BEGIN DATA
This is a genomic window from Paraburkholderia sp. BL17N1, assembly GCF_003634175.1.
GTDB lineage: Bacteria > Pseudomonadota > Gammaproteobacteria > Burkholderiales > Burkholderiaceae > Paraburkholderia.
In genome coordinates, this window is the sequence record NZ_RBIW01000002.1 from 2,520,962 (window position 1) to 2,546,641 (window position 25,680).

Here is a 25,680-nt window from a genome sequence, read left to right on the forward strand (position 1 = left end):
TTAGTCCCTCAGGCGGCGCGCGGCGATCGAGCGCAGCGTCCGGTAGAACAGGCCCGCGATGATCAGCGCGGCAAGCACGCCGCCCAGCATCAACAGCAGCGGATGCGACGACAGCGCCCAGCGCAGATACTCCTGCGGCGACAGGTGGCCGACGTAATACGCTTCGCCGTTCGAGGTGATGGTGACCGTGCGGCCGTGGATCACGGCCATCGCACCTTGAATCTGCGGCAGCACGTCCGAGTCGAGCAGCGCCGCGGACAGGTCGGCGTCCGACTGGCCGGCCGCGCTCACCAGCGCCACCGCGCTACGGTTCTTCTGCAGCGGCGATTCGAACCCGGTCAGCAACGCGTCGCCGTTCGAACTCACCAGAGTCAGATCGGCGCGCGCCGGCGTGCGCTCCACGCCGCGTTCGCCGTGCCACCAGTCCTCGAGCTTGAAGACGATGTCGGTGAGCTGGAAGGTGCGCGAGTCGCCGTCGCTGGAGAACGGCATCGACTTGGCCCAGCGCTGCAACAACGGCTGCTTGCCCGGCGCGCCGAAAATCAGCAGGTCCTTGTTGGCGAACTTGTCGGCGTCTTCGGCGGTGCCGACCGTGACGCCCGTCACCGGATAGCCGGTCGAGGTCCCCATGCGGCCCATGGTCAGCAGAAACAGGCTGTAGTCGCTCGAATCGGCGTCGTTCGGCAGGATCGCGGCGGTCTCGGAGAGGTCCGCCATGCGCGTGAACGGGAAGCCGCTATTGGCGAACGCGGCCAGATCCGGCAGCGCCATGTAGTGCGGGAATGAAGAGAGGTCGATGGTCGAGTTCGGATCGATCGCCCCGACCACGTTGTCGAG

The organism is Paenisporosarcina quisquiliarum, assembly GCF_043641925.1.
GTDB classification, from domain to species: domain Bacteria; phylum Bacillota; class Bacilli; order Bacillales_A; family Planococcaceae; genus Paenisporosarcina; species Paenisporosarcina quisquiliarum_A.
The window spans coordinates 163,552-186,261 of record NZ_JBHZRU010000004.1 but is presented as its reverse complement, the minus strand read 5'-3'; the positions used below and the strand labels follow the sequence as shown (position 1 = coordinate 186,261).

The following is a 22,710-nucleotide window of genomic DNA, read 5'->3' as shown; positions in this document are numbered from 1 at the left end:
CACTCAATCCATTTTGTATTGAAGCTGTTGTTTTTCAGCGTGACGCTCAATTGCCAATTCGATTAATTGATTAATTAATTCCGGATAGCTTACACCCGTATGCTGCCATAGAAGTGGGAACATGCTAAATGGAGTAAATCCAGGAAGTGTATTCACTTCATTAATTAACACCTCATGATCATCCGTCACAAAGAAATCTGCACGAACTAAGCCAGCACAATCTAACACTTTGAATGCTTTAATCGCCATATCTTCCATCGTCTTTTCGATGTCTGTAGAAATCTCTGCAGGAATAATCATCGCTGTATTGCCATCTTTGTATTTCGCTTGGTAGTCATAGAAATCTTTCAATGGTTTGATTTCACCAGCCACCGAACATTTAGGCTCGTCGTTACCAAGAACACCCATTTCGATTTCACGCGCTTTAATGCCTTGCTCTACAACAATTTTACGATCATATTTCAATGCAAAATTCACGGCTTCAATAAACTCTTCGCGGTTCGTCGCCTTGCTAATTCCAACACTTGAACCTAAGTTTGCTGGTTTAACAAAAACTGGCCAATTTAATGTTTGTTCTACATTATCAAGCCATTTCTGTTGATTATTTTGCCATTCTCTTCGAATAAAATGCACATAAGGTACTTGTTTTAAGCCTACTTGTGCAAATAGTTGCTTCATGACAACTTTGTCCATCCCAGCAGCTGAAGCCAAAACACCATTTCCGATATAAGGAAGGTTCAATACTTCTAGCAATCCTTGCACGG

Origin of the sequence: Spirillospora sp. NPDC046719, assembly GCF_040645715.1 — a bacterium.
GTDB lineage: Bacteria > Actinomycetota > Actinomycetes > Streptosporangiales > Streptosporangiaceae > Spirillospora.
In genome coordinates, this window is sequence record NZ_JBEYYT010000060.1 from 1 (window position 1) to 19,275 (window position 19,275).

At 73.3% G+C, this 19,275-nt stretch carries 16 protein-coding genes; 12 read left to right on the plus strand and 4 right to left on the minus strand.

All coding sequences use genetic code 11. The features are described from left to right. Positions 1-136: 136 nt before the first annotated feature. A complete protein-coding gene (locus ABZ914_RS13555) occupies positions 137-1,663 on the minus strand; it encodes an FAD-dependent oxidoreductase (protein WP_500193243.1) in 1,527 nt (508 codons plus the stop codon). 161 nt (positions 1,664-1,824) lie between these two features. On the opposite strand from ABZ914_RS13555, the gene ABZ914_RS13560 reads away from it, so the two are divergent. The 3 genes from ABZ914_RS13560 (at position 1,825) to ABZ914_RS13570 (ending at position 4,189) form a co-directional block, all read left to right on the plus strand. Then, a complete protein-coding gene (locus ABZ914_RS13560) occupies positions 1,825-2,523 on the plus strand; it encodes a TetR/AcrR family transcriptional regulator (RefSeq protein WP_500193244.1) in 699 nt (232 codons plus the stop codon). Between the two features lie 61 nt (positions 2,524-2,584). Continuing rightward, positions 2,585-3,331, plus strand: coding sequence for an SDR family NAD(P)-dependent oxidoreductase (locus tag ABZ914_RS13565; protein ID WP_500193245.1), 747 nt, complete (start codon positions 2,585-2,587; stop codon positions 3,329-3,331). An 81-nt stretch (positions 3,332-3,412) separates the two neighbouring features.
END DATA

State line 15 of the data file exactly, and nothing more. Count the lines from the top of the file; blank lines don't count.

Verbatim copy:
All coding sequences use genetic code 11. The features are described from left to right. Positions 1-136: 136 nt before the first annotated feature. A complete protein-coding gene (locus ABZ914_RS13555) occupies positions 137-1,663 on the minus strand; it encodes an FAD-dependent oxidoreductase (protein WP_500193243.1) in 1,527 nt (508 codons plus the stop codon). 161 nt (positions 1,664-1,824) lie between these two features. On the opposite strand from ABZ914_RS13555, the gene ABZ914_RS13560 reads away from it, so the two are divergent. The 3 genes from ABZ914_RS13560 (at position 1,825) to ABZ914_RS13570 (ending at position 4,189) form a co-directional block, all read left to right on the plus strand. Then, a complete protein-coding gene (locus ABZ914_RS13560) occupies positions 1,825-2,523 on the plus strand; it encodes a TetR/AcrR family transcriptional regulator (RefSeq protein WP_500193244.1) in 699 nt (232 codons plus the stop codon). Between the two features lie 61 nt (positions 2,524-2,584). Continuing rightward, positions 2,585-3,331, plus strand: coding sequence for an SDR family NAD(P)-dependent oxidoreductase (locus tag ABZ914_RS13565; protein ID WP_500193245.1), 747 nt, complete (start codon positions 2,585-2,587; stop codon positions 3,329-3,331). An 81-nt stretch (positions 3,332-3,412) separates the two neighbouring features.